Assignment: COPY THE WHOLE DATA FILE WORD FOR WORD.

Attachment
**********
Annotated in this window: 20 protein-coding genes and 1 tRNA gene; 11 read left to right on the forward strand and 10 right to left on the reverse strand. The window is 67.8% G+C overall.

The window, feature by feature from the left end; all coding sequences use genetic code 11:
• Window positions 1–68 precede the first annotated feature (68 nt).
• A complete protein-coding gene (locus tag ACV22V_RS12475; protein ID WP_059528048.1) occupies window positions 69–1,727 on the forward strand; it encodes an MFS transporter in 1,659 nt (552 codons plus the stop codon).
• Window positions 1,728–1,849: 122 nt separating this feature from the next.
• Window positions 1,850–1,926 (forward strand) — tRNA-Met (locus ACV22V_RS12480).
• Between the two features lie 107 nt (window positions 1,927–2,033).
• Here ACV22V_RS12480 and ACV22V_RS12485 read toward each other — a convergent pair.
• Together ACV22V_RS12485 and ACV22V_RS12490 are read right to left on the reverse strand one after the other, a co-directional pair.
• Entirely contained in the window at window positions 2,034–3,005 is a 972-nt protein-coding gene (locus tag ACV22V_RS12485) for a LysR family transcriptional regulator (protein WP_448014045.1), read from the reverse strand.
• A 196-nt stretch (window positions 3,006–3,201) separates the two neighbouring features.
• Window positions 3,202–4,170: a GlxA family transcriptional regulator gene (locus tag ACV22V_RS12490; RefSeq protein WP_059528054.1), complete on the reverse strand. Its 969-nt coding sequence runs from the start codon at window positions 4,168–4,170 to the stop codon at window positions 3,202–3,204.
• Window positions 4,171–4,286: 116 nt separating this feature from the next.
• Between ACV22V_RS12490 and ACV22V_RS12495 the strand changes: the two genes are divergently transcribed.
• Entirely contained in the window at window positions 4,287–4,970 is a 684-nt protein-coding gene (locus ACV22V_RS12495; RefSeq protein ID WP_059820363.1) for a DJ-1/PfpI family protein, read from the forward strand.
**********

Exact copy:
Annotated in this window: 20 protein-coding genes and 1 tRNA gene; 11 read left to right on the forward strand and 10 right to left on the reverse strand. The window is 67.8% G+C overall.

The window, feature by feature from the left end; all coding sequences use genetic code 11:
• Window positions 1–68 precede the first annotated feature (68 nt).
• A complete protein-coding gene (locus tag ACV22V_RS12475; protein ID WP_059528048.1) occupies window positions 69–1,727 on the forward strand; it encodes an MFS transporter in 1,659 nt (552 codons plus the stop codon).
• Window positions 1,728–1,849: 122 nt separating this feature from the next.
• Window positions 1,850–1,926 (forward strand) — tRNA-Met (locus ACV22V_RS12480).
• Between the two features lie 107 nt (window positions 1,927–2,033).
• Here ACV22V_RS12480 and ACV22V_RS12485 read toward each other — a convergent pair.
• Together ACV22V_RS12485 and ACV22V_RS12490 are read right to left on the reverse strand one after the other, a co-directional pair.
• Entirely contained in the window at window positions 2,034–3,005 is a 972-nt protein-coding gene (locus tag ACV22V_RS12485) for a LysR family transcriptional regulator (protein WP_448014045.1), read from the reverse strand.
• A 196-nt stretch (window positions 3,006–3,201) separates the two neighbouring features.
• Window positions 3,202–4,170: a GlxA family transcriptional regulator gene (locus tag ACV22V_RS12490; RefSeq protein WP_059528054.1), complete on the reverse strand. Its 969-nt coding sequence runs from the start codon at window positions 4,168–4,170 to the stop codon at window positions 3,202–3,204.
• Window positions 4,171–4,286: 116 nt separating this feature from the next.
• Between ACV22V_RS12490 and ACV22V_RS12495 the strand changes: the two genes are divergently transcribed.
• Entirely contained in the window at window positions 4,287–4,970 is a 684-nt protein-coding gene (locus ACV22V_RS12495; RefSeq protein ID WP_059820363.1) for a DJ-1/PfpI family protein, read from the forward strand.